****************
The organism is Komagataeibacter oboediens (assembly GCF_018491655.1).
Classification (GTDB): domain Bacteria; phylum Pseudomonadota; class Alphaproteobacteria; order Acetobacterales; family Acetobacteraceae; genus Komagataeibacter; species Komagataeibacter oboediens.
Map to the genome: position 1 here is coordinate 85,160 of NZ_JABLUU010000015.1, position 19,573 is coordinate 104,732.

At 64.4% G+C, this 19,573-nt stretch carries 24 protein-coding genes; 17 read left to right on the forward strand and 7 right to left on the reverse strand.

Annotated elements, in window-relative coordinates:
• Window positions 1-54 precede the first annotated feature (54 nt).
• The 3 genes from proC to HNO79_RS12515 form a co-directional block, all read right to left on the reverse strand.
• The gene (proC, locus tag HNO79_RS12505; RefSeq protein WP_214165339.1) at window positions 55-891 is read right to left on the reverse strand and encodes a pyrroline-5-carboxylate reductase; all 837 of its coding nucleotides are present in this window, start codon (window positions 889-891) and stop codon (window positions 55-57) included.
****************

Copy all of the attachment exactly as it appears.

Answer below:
The organism is Komagataeibacter oboediens (assembly GCF_018491655.1).
Classification (GTDB): domain Bacteria; phylum Pseudomonadota; class Alphaproteobacteria; order Acetobacterales; family Acetobacteraceae; genus Komagataeibacter; species Komagataeibacter oboediens.
Map to the genome: position 1 here is coordinate 85,160 of NZ_JABLUU010000015.1, position 19,573 is coordinate 104,732.

At 64.4% G+C, this 19,573-nt stretch carries 24 protein-coding genes; 17 read left to right on the forward strand and 7 right to left on the reverse strand.

Annotated elements, in window-relative coordinates:
• Window positions 1-54 precede the first annotated feature (54 nt).
• The 3 genes from proC to HNO79_RS12515 form a co-directional block, all read right to left on the reverse strand.
• The gene (proC, locus tag HNO79_RS12505; RefSeq protein WP_214165339.1) at window positions 55-891 is read right to left on the reverse strand and encodes a pyrroline-5-carboxylate reductase; all 837 of its coding nucleotides are present in this window, start codon (window positions 889-891) and stop codon (window positions 55-57) included.